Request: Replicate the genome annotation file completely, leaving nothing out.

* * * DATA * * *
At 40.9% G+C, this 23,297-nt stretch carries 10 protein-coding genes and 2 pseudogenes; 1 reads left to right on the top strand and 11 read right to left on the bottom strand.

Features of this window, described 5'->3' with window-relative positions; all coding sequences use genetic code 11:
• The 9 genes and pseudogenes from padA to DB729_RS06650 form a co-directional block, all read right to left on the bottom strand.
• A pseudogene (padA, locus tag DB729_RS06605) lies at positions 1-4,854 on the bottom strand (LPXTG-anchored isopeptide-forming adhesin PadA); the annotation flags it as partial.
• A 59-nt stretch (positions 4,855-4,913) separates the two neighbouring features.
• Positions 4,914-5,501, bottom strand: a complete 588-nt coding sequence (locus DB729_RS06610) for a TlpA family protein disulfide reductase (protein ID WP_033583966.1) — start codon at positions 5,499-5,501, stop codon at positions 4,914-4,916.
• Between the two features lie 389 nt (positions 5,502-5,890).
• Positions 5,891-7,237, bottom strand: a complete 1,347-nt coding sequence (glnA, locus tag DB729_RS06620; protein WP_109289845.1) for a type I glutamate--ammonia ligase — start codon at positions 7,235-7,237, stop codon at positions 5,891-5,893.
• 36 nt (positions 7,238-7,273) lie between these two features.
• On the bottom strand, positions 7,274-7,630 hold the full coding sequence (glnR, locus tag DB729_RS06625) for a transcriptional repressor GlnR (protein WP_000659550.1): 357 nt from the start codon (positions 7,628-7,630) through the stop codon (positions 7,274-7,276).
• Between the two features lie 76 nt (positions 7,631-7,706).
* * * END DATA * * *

At 40.9% G+C, this 23,297-nt stretch carries 10 protein-coding genes and 2 pseudogenes; 1 reads left to right on the top strand and 11 read right to left on the bottom strand.

Features of this window, described 5'->3' with window-relative positions; all coding sequences use genetic code 11:
• The 9 genes and pseudogenes from padA to DB729_RS06650 form a co-directional block, all read right to left on the bottom strand.
• A pseudogene (padA, locus tag DB729_RS06605) lies at positions 1-4,854 on the bottom strand (LPXTG-anchored isopeptide-forming adhesin PadA); the annotation flags it as partial.
• A 59-nt stretch (positions 4,855-4,913) separates the two neighbouring features.
• Positions 4,914-5,501, bottom strand: a complete 588-nt coding sequence (locus DB729_RS06610) for a TlpA family protein disulfide reductase (protein ID WP_033583966.1) — start codon at positions 5,499-5,501, stop codon at positions 4,914-4,916.
• Between the two features lie 389 nt (positions 5,502-5,890).
• Positions 5,891-7,237, bottom strand: a complete 1,347-nt coding sequence (glnA, locus tag DB729_RS06620; protein WP_109289845.1) for a type I glutamate--ammonia ligase — start codon at positions 7,235-7,237, stop codon at positions 5,891-5,893.
• 36 nt (positions 7,238-7,273) lie between these two features.
• On the bottom strand, positions 7,274-7,630 hold the full coding sequence (glnR, locus tag DB729_RS06625) for a transcriptional repressor GlnR (protein WP_000659550.1): 357 nt from the start codon (positions 7,628-7,630) through the stop codon (positions 7,274-7,276).
• Between the two features lie 76 nt (positions 7,631-7,706).